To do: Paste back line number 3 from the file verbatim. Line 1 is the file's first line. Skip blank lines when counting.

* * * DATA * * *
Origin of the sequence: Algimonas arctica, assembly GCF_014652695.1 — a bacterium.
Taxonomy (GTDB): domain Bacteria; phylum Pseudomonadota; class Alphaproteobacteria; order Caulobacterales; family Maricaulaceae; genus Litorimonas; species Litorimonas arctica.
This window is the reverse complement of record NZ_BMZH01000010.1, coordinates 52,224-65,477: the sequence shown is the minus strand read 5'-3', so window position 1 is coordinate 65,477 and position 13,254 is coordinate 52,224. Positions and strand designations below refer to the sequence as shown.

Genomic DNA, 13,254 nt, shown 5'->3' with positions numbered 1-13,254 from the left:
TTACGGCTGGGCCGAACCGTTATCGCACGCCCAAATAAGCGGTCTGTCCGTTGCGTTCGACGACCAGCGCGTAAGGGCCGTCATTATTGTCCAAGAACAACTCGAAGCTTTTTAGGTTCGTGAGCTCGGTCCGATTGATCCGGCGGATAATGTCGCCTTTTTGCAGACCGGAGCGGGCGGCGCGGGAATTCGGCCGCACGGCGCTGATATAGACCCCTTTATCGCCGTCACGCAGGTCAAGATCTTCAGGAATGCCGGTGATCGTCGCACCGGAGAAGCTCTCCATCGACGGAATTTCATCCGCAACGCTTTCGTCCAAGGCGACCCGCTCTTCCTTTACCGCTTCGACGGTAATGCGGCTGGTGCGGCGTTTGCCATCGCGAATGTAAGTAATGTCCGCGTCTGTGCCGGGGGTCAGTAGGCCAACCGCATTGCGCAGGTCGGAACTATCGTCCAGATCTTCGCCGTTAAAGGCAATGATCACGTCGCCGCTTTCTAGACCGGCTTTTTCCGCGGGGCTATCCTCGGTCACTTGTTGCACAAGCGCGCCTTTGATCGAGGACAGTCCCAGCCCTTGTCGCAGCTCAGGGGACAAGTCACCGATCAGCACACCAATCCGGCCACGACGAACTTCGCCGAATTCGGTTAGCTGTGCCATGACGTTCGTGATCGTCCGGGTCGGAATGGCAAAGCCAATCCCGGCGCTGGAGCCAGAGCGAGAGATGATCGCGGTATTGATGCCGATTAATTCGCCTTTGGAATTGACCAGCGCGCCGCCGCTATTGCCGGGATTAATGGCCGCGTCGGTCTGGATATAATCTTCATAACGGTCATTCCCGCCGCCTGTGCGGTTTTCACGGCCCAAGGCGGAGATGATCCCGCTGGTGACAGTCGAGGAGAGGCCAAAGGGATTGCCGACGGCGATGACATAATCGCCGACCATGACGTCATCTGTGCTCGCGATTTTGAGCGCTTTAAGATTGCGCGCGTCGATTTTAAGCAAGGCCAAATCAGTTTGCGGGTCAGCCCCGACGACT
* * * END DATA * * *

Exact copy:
This window is the reverse complement of record NZ_BMZH01000010.1, coordinates 52,224-65,477: the sequence shown is the minus strand read 5'-3', so window position 1 is coordinate 65,477 and position 13,254 is coordinate 52,224. Positions and strand designations below refer to the sequence as shown.